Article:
Acknowledging that the COVID-19 pandemic prodded the Supreme Court into going for greater digitisation, Chief Justice of India S.A. Bobde on Friday said that virtual courts were here to stay and due to the virus, the judiciary has been provided with a compulsory training to prepare for a new working environment.
“This period has provided us with a compulsory training to prepare for a new working environment. Eventually, it must settle down to a system that is a combination of the new and the old...There is no looking back,” Bobde said at a webinar organised to unveil the e-filing module that has been developed by the apex court’s e-committee to facilitate online filing of cases on a 24x7 basis. This was the first ever webinar to be held under the aegis of the Supreme Court.
Bobde said that the Supreme Court was amongst the first institutions in the country to respond to the danger posed by COVID-19. The court further said that the decisions taken to reduce the footfall by working in a restricted manner and then hearing matters through video-conferencing had saved a large number of people from falling ill.
“We went for video-conferencing to reduce the footfall in court premises. We have to change according to the needs of the times. We have to accept the present situation. There is a need for a change of mindset. Now, there is no going back,” he said.
The new e-filing system, Bobde said, was the basis of a new digital way of working, where Artificial Intelligence would play a great role in organisation of courts and hearings. He said the e-filing module was built keeping some important factors in mind—access to justice, simple and inclusive technology, upholds rule of law, artificial intelligence centric that would allow information to be extracted within minutes.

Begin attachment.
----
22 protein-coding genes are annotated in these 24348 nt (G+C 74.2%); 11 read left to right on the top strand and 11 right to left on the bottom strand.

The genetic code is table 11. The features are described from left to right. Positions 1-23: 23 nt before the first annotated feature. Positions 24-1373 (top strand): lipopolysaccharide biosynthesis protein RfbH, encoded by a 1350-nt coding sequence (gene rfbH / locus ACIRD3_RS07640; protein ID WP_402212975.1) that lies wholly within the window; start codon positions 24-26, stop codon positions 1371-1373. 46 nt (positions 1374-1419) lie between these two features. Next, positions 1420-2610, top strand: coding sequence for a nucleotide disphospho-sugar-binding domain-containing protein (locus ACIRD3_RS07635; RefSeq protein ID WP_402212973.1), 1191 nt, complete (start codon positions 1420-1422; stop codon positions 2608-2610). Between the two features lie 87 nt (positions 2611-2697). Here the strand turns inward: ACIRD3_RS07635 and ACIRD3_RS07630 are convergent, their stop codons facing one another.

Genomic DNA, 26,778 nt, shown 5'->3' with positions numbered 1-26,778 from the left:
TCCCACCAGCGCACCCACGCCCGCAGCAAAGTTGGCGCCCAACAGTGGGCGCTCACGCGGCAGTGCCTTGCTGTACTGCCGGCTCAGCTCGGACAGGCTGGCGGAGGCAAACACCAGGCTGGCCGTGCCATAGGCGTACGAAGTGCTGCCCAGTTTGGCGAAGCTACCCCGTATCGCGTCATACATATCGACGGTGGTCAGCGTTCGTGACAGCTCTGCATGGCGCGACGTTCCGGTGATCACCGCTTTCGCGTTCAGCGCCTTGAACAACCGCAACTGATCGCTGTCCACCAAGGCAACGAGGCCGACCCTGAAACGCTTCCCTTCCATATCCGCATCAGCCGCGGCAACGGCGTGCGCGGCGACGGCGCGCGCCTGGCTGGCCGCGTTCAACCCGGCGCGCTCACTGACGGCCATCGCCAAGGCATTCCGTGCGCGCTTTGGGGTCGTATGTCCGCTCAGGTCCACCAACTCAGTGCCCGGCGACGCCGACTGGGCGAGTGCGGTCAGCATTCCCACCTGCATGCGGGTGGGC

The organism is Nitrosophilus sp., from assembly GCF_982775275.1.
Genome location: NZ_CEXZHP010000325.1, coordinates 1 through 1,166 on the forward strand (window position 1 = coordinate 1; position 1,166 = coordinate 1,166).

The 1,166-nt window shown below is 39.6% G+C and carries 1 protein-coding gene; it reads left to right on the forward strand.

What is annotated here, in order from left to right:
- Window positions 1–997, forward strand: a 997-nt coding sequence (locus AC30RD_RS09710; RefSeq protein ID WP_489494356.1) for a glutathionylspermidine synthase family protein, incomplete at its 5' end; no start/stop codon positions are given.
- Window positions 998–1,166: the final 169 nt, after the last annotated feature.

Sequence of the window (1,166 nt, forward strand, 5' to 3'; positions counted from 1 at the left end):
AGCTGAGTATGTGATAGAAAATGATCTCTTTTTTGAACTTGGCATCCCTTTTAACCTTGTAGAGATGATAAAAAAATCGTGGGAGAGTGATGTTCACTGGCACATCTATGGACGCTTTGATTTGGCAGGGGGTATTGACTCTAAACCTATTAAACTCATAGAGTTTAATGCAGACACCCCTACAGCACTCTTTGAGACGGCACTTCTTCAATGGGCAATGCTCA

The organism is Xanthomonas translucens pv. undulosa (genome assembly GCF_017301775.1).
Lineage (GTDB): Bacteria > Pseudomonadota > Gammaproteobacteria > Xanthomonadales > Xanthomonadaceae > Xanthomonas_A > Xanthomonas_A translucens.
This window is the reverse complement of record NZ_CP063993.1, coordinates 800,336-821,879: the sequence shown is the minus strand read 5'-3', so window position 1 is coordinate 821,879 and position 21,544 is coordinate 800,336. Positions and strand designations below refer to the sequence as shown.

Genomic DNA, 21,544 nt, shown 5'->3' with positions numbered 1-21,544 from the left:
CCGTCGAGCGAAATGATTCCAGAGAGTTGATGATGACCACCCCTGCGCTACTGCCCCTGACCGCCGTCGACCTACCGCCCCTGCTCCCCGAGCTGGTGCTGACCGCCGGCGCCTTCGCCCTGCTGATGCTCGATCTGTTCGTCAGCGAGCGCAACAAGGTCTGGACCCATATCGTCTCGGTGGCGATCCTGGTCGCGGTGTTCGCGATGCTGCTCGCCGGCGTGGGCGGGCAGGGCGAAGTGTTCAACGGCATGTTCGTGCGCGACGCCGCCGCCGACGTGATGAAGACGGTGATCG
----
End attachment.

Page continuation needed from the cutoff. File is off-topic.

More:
“E-filing seems to be the route which will ensure that the computer system works wonderfully. There is no doubt that this system of e-filing has received an impetus because of the virus and not necessarily because of our dynamism,” Bobde said.
Bobde said e-filing was the basis of a system based on artificial intelligence, which can extract information at an incredible speed of one million words per minute. “Imagine the help it would have provided in deciding a case like the Ayodhya matter, how fast we could have dealt with it since it could deal with thousands of pages in a minute. And e-filing is a basis of that system,” he said.
Justice D.Y. Chandrachud, who heads the e-committee of the Supreme Court, said the apex court and the other 17,000 courts in the country had responded well in overcoming the challenge posed by COVID-19. He pointed out that the Patna High Court heard 450 matters through video-conferencing on Thursday.
“The footprints of the pandemic will redefine how we function tomorrow in ways which may not be readily evident to us today,” Chandrachud said.
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